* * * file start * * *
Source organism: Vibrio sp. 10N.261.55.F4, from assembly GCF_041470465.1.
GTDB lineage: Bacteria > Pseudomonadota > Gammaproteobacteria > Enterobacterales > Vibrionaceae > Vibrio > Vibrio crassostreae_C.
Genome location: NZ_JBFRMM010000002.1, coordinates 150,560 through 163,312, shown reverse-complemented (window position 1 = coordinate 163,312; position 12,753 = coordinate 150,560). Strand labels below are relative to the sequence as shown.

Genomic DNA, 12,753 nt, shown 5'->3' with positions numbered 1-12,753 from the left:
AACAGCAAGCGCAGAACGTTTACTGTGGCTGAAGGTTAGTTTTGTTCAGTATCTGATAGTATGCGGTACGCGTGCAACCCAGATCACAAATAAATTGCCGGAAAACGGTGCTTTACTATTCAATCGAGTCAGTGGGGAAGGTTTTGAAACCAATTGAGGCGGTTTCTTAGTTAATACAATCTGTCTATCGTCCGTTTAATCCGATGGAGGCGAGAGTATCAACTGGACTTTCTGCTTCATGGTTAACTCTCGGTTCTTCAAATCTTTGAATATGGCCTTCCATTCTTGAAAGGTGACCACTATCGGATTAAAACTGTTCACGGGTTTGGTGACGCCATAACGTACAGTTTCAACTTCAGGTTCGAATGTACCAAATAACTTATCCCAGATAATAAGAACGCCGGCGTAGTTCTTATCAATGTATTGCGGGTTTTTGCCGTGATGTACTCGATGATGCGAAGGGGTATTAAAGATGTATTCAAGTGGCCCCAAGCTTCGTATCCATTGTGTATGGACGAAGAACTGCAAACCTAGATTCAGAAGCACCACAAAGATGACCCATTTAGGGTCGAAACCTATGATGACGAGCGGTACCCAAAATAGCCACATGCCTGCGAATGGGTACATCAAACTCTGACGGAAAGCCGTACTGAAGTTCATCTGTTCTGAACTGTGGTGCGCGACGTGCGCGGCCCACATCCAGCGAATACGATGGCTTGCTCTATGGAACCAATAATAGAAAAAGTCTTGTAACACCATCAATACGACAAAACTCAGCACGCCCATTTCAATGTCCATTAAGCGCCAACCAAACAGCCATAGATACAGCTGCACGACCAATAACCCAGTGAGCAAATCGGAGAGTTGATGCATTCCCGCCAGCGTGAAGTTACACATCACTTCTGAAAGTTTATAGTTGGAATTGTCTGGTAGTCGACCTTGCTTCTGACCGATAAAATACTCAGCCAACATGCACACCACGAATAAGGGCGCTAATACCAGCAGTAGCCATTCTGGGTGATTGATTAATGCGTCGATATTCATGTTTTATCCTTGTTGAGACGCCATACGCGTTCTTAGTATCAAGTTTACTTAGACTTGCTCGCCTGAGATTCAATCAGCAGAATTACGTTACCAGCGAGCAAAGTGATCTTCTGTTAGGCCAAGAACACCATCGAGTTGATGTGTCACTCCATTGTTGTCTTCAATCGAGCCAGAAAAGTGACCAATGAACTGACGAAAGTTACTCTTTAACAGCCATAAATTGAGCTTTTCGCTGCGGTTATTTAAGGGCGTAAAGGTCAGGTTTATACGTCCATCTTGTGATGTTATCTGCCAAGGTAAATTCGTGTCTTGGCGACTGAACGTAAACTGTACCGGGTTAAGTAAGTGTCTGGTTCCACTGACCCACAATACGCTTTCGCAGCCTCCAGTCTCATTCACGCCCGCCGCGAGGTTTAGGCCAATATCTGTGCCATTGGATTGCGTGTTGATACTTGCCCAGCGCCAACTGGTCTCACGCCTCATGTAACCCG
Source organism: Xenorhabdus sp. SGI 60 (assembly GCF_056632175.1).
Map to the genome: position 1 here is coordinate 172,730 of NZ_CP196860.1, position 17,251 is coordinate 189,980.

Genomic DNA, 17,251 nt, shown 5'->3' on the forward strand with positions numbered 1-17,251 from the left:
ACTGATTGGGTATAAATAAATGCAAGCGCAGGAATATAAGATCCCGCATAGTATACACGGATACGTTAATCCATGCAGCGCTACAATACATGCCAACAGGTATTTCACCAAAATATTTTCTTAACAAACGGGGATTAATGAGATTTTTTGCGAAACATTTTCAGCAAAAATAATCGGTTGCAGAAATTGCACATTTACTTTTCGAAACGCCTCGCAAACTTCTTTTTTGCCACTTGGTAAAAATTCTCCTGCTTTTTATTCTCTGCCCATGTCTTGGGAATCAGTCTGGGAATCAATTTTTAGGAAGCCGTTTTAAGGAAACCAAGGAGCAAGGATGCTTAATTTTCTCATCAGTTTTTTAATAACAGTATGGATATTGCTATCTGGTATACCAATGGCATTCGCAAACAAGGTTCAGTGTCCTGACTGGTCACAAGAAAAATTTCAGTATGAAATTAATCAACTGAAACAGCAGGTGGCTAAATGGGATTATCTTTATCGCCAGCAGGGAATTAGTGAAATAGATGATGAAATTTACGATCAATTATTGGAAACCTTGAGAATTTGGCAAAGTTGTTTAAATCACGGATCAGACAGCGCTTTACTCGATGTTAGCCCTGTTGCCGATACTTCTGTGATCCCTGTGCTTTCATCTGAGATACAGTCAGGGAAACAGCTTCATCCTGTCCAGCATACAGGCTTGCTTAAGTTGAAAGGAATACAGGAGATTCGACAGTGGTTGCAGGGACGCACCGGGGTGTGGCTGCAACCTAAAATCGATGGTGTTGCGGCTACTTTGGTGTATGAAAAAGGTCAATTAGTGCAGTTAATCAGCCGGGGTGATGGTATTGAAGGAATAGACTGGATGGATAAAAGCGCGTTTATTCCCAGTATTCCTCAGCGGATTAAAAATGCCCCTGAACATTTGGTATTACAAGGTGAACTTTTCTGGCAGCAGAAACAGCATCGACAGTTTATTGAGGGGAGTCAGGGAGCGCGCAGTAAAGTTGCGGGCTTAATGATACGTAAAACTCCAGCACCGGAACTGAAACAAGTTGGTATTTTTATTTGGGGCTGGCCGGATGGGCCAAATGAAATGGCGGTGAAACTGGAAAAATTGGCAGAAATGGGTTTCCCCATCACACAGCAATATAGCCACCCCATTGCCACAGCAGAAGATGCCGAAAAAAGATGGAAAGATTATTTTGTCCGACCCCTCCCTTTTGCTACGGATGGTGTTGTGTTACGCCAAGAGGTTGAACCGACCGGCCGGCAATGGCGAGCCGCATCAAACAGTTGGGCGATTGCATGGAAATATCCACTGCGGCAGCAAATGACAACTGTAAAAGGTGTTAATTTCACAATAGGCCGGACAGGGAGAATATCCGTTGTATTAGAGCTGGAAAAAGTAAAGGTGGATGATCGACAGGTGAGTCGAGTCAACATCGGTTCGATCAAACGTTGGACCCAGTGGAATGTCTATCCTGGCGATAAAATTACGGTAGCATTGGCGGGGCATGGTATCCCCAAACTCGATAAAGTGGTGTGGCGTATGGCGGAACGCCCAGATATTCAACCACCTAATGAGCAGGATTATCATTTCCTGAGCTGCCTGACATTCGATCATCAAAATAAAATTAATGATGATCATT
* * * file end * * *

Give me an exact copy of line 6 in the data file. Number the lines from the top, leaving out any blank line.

Source organism: Xenorhabdus sp. SGI 60 (assembly GCF_056632175.1).